Afua Asantewaa Aduonum has completed 126 hours of the singing marathon she started on December 24, 2023 in her attempt to break the 11-year-old Guinness World Record set by the Indian, Sunil Waghmare. But Ghanaians would have to wait for at least 13 weeks to hear the final verdict.
When Aduonum announced her attempt to break the individual Guinness World Record on the longest singing marathon, not many Ghanaians thought much of it. But as the attempt gathered momentum, and traditional and social media spread the news, interest in the attempt heightened and many trooped to the venue at the Akwaaba Village in Accra to see and hear her sing.
Aduonum’s 126 hours, is aimed to break the record set by Waghmare in 2012. Waghmare sang for 105 hours.
Aduonum started her attempt in Accra December 24, 2023 and had hoped to continue till 12 noon on December 29, but was advised by her medical support team to end her attempt around 7:00am due to worries about how much more stress her body could take.
While her supporters are optimistic that she would break the record because she sang for many hours beyond the current record time, that decision is the sole preserve of the Guinness World Records review team after she has submitted her evidence for review.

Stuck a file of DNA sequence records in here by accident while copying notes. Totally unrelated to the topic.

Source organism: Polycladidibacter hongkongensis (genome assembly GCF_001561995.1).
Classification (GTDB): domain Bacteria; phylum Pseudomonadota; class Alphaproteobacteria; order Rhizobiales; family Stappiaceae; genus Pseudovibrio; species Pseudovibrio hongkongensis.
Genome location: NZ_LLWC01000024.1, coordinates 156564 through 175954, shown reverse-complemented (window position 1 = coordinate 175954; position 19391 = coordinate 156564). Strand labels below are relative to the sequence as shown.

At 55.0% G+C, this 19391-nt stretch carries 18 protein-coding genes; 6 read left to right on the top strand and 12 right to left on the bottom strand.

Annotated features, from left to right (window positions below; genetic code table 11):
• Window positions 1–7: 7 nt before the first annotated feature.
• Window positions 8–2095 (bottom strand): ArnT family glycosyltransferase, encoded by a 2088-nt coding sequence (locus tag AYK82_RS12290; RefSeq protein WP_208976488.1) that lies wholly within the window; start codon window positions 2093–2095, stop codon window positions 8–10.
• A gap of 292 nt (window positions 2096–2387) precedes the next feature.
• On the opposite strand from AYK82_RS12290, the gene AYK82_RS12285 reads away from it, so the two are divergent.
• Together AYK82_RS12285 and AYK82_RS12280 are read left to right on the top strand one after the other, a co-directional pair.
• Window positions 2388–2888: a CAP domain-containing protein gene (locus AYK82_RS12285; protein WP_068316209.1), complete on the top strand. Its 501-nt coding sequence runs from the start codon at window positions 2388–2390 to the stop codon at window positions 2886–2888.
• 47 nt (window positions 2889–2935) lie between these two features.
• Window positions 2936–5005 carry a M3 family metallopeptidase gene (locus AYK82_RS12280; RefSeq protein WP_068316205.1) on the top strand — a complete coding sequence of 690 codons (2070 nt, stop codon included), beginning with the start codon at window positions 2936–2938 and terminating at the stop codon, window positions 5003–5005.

The organisation has an elaborate requirement for submitting attempts, and applicants would have to strictly follow the rules, failure to follow the step-by-step process of submission could result in a rejection; and according to Guinness World Records, standard reviews take 12 weeks to conclude, but applicants can choose priority review which takes five working days, but comes at a cost.
“Once you have completed the record attempt and submitted your evidence, you can purchase our Priority Evidence Review service. You will jump the queue and find out the outcome of your record attempt sooner,” they say on their website.
“It’s fast: After we have received all your evidence, it will be reviewed within five working days (as opposed to the usual 12 weeks),” they added.
Applicants would have to pay £350, or $650 or €440 (plus VAT where applicable) for Priority Evidence Review service for existing titles.
“It’s worth it if you can’t wait 12 weeks to find out if you are Officially Amazing,” they added.
Ghana Business News has learned that Afua is yet to submit her evidence because her team is putting it together.
A designated member of her team tells Ghana Business News on the phone that, they hope to submit the evidence next week and they would be making a standard submission. Once Guinness World Records receives the evidence, it would take another 12 weeks before their decision is known.
By Emmanuel K Dogbevi
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